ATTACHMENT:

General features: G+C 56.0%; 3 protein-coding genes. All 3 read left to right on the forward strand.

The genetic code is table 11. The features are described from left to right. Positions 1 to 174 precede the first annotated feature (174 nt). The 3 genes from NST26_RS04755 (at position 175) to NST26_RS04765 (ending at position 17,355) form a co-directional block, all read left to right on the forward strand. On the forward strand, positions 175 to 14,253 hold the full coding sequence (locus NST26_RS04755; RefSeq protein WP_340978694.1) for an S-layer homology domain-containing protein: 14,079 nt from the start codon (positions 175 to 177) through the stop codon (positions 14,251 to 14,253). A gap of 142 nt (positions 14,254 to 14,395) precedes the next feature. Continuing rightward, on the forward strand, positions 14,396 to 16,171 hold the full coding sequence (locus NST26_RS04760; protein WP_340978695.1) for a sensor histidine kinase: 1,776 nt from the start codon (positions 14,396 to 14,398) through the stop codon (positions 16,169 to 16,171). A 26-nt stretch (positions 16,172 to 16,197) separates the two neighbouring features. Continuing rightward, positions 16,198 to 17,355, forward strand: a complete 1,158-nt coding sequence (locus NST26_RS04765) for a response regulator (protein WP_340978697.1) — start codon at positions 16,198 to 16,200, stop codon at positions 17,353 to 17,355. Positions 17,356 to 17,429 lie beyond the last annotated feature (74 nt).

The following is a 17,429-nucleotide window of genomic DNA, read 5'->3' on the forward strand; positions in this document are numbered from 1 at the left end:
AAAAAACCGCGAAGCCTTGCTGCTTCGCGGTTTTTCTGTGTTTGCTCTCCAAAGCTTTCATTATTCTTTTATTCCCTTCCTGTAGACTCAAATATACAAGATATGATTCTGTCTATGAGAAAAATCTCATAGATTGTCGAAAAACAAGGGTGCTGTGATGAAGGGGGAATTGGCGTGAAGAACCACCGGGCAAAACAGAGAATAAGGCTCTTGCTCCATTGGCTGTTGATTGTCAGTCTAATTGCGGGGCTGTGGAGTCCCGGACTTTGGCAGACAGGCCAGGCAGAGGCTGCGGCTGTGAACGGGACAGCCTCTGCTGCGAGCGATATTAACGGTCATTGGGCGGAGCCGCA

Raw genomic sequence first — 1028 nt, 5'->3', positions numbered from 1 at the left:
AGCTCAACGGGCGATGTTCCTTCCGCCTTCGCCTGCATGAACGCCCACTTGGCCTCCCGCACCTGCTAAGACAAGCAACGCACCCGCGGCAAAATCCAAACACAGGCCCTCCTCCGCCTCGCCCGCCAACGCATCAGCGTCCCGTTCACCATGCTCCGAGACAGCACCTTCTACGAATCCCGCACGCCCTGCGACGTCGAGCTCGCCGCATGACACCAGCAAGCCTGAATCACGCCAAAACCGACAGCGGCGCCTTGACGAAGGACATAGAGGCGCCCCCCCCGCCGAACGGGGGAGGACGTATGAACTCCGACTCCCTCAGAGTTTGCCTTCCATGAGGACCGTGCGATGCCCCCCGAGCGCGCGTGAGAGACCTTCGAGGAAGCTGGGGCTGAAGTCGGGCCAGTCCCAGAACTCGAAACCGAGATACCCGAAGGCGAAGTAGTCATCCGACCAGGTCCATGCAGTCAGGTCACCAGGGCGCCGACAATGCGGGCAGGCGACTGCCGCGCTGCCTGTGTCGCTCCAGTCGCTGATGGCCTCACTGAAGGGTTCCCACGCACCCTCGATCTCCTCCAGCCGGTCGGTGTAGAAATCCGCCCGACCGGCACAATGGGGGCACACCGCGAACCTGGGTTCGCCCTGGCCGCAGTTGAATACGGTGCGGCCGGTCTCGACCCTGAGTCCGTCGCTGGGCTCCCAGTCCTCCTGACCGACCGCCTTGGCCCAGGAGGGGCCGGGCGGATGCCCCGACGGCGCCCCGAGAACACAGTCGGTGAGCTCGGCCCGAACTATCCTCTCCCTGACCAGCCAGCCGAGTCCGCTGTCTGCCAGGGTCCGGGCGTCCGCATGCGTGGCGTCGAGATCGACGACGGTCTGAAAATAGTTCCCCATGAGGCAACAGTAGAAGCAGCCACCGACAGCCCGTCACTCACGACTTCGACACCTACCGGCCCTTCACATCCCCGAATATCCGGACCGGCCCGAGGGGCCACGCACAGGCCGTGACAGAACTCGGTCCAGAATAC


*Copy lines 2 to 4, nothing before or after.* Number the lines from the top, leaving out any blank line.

The genetic code is table 11. The features are described from left to right. Positions 1 to 174 precede the first annotated feature (174 nt). The 3 genes from NST26_RS04755 (at position 175) to NST26_RS04765 (ending at position 17,355) form a co-directional block, all read left to right on the forward strand. On the forward strand, positions 175 to 14,253 hold the full coding sequence (locus NST26_RS04755; RefSeq protein WP_340978694.1) for an S-layer homology domain-containing protein: 14,079 nt from the start codon (positions 175 to 177) through the stop codon (positions 14,251 to 14,253). A gap of 142 nt (positions 14,254 to 14,395) precedes the next feature. Continuing rightward, on the forward strand, positions 14,396 to 16,171 hold the full coding sequence (locus NST26_RS04760; protein WP_340978695.1) for a sensor histidine kinase: 1,776 nt from the start codon (positions 14,396 to 14,398) through the stop codon (positions 16,169 to 16,171). A 26-nt stretch (positions 16,172 to 16,197) separates the two neighbouring features. Continuing rightward, positions 16,198 to 17,355, forward strand: a complete 1,158-nt coding sequence (locus NST26_RS04765) for a response regulator (protein WP_340978697.1) — start codon at positions 16,198 to 16,200, stop codon at positions 17,353 to 17,355. Positions 17,356 to 17,429 lie beyond the last annotated feature (74 nt).

The following is a 17,429-nucleotide window of genomic DNA, read 5'->3' on the forward strand; positions in this document are numbered from 1 at the left end:
AAAAAACCGCGAAGCCTTGCTGCTTCGCGGTTTTTCTGTGTTTGCTCTCCAAAGCTTTCATTATTCTTTTATTCCCTTCCTGTAGACTCAAATATACAAGATATGATTCTGTCTATGAGAAAAATCTCATAGATTGTCGAAAAACAAGGGTGCTGTGATGAAGGGGGAATTGGCGTGAAGAACCACCGGGCAAAACAGAGAATAAGGCTCTTGCTCCATTGGCTGTTGATTGTCAGTCTAATTGCGGGGCTGTGGAGTCCCGGACTTTGGCAGACAGGCCAGGCAGAGGCTGCGGCTGTGAACGGGACAGCCTCTGCTGCGAGCGATATTAACGGTCATTGGGCGGAGCCGCA